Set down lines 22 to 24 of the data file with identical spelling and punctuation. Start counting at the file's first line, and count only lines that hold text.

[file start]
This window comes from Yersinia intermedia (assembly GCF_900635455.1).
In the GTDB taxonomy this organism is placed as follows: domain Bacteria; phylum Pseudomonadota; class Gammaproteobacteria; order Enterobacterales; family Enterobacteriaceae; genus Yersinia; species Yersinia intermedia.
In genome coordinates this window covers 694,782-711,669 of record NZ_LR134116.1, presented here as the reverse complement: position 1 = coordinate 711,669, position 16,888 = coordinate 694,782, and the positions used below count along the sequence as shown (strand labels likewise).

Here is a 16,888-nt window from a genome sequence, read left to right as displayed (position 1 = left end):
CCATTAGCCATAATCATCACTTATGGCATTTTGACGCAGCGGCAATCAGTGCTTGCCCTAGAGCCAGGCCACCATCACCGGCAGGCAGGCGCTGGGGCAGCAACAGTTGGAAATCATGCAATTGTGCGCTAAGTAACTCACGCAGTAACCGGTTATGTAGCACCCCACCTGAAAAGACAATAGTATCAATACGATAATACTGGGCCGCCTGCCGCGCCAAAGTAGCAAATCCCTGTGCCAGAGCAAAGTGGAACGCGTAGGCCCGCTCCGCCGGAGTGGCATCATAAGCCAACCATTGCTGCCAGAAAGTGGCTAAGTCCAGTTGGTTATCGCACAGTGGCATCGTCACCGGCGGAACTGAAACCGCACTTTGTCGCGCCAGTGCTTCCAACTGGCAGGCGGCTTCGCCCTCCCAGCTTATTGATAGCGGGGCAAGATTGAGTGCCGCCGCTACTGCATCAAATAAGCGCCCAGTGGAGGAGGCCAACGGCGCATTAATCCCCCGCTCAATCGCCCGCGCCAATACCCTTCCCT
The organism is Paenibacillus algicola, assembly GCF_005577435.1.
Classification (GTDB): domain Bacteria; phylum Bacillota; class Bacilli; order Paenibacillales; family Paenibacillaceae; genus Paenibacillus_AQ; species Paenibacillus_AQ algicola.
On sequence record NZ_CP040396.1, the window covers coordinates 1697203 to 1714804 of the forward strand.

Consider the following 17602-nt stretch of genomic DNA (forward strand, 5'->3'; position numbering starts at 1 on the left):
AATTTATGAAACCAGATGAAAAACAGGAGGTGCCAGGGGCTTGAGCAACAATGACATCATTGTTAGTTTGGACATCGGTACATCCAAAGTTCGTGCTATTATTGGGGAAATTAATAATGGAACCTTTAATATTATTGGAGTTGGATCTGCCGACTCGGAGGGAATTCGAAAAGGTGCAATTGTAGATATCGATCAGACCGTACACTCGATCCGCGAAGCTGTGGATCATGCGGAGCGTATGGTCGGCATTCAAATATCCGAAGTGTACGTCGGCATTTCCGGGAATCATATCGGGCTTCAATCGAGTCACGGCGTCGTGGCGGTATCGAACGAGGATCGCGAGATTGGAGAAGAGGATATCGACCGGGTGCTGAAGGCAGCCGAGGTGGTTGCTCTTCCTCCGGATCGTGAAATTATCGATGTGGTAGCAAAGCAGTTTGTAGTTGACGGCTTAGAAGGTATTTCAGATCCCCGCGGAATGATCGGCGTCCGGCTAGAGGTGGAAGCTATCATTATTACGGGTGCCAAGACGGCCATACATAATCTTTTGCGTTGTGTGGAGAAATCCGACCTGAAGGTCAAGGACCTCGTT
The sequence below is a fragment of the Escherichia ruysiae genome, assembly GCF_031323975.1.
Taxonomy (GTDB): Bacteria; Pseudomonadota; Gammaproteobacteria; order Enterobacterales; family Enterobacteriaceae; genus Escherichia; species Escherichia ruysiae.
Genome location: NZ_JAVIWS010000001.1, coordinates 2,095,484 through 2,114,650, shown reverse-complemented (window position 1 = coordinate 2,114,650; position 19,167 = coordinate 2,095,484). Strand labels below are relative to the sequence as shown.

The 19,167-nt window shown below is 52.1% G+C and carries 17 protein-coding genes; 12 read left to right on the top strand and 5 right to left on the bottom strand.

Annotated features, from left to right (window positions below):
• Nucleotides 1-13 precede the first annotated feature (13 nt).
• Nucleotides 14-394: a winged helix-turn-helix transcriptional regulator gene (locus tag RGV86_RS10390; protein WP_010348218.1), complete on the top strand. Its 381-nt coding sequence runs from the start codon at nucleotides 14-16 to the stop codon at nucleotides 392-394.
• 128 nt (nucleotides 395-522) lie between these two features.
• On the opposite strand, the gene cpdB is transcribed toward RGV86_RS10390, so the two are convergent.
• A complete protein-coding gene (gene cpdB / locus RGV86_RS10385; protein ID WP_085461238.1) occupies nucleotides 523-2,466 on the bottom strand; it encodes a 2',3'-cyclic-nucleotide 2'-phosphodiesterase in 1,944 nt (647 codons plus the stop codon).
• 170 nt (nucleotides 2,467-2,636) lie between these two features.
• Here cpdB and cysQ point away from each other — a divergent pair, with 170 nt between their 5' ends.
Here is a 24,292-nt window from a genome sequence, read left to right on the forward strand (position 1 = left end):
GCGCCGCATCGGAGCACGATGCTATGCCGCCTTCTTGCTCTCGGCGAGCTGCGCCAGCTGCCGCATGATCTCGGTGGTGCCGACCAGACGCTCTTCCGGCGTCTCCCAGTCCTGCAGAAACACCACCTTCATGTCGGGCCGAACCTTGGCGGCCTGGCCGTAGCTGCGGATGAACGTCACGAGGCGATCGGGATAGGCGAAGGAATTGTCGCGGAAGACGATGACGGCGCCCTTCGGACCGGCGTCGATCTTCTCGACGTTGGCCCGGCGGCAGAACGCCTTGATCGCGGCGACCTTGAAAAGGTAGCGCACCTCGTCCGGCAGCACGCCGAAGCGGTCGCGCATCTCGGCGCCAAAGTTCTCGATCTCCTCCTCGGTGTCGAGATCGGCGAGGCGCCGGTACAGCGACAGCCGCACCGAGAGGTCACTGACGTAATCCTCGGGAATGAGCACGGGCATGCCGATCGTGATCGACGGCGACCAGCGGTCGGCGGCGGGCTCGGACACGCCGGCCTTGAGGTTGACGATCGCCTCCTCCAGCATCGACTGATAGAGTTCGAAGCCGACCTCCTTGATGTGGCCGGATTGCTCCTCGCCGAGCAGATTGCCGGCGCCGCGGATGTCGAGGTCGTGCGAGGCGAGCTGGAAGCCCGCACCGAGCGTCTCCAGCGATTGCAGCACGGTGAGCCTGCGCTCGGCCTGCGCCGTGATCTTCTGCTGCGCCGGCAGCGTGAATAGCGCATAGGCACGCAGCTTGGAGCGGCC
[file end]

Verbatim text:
• Here cpdB and cysQ point away from each other — a divergent pair, with 170 nt between their 5' ends.
Here is a 24,292-nt window from a genome sequence, read left to right on the forward strand (position 1 = left end):
GCGCCGCATCGGAGCACGATGCTATGCCGCCTTCTTGCTCTCGGCGAGCTGCGCCAGCTGCCGCATGATCTCGGTGGTGCCGACCAGACGCTCTTCCGGCGTCTCCCAGTCCTGCAGAAACACCACCTTCATGTCGGGCCGAACCTTGGCGGCCTGGCCGTAGCTGCGGATGAACGTCACGAGGCGATCGGGATAGGCGAAGGAATTGTCGCGGAAGACGATGACGGCGCCCTTCGGACCGGCGTCGATCTTCTCGACGTTGGCCCGGCGGCAGAACGCCTTGATCGCGGCGACCTTGAAAAGGTAGCGCACCTCGTCCGGCAGCACGCCGAAGCGGTCGCGCATCTCGGCGCCAAAGTTCTCGATCTCCTCCTCGGTGTCGAGATCGGCGAGGCGCCGGTACAGCGACAGCCGCACCGAGAGGTCACTGACGTAATCCTCGGGAATGAGCACGGGCATGCCGATCGTGATCGACGGCGACCAGCGGTCGGCGGCGGGCTCGGACACGCCGGCCTTGAGGTTGACGATCGCCTCCTCCAGCATCGACTGATAGAGTTCGAAGCCGACCTCCTTGATGTGGCCGGATTGCTCCTCGCCGAGCAGATTGCCGGCGCCGCGGATGTCGAGGTCGTGCGAGGCGAGCTGGAAGCCCGCACCGAGCGTCTCCAGCGATTGCAGCACGGTGAGCCTGCGCTCGGCCTGCGCCGTGATCTTCTGCTGCGCCGGCAGCGTGAATAGCGCATAGGCACGCAGCTTGGAGCGGCC